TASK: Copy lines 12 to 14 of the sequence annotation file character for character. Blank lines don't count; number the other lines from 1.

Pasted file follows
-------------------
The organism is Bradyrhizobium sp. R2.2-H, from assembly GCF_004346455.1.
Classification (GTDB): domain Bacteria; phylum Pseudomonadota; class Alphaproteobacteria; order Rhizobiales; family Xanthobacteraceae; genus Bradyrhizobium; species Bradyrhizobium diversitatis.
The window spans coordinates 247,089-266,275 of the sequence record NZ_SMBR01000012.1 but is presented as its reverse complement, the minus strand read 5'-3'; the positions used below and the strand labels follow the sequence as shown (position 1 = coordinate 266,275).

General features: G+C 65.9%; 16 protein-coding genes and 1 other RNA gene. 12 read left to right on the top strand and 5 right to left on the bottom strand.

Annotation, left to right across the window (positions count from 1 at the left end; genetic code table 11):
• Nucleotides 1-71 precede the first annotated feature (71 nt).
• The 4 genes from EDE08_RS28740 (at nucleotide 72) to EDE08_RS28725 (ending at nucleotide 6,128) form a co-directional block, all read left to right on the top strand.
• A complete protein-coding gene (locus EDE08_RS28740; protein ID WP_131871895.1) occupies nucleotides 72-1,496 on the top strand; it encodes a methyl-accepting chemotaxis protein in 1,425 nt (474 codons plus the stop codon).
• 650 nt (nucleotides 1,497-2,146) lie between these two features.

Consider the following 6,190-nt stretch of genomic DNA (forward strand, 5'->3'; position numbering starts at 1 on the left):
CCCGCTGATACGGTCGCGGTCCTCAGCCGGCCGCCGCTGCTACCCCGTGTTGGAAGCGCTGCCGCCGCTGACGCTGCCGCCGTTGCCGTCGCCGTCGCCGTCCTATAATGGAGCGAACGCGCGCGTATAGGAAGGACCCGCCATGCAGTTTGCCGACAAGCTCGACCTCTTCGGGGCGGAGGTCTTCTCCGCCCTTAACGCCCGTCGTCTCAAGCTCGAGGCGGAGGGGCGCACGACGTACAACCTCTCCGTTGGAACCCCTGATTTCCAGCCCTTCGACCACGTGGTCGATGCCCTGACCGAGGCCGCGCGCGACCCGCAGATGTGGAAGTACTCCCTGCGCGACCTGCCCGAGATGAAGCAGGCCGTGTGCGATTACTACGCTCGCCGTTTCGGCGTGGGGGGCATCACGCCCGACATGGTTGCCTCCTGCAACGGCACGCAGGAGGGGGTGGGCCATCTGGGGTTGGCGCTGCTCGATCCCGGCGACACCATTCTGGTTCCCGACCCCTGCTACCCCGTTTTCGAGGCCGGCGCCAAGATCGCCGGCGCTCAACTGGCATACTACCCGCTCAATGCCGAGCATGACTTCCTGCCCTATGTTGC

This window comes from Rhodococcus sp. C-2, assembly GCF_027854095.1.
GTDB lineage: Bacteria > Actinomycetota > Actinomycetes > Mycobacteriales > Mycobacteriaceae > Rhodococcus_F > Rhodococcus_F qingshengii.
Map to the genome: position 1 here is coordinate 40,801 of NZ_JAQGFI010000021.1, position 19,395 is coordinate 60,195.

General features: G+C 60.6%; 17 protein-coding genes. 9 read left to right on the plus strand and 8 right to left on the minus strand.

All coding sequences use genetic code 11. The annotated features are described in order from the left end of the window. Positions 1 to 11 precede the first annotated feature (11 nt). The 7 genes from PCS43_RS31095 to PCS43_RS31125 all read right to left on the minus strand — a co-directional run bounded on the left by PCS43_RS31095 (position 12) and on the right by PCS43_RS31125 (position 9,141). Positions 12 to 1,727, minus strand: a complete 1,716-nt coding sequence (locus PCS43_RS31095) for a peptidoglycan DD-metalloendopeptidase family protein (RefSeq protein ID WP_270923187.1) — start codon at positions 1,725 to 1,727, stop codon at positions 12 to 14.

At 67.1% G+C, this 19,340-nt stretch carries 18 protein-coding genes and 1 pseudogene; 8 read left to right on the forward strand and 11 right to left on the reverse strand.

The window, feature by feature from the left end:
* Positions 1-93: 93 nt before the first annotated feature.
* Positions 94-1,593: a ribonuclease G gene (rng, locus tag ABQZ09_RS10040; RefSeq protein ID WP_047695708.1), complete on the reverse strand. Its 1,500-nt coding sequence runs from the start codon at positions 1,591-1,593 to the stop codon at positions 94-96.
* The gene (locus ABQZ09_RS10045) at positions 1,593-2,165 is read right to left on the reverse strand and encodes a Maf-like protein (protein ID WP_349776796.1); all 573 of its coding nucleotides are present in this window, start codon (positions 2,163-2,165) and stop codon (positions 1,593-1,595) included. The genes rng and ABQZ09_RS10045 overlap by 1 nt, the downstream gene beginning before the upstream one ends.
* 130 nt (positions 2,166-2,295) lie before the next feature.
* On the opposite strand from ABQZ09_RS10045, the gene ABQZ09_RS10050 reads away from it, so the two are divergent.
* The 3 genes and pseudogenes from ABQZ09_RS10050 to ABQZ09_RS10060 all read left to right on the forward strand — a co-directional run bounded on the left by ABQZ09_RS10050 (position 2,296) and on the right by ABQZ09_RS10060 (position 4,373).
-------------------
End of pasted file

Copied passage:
This window comes from Rhodococcus sp. C-2, assembly GCF_027854095.1.
GTDB lineage: Bacteria > Actinomycetota > Actinomycetes > Mycobacteriales > Mycobacteriaceae > Rhodococcus_F > Rhodococcus_F qingshengii.
Map to the genome: position 1 here is coordinate 40,801 of NZ_JAQGFI010000021.1, position 19,395 is coordinate 60,195.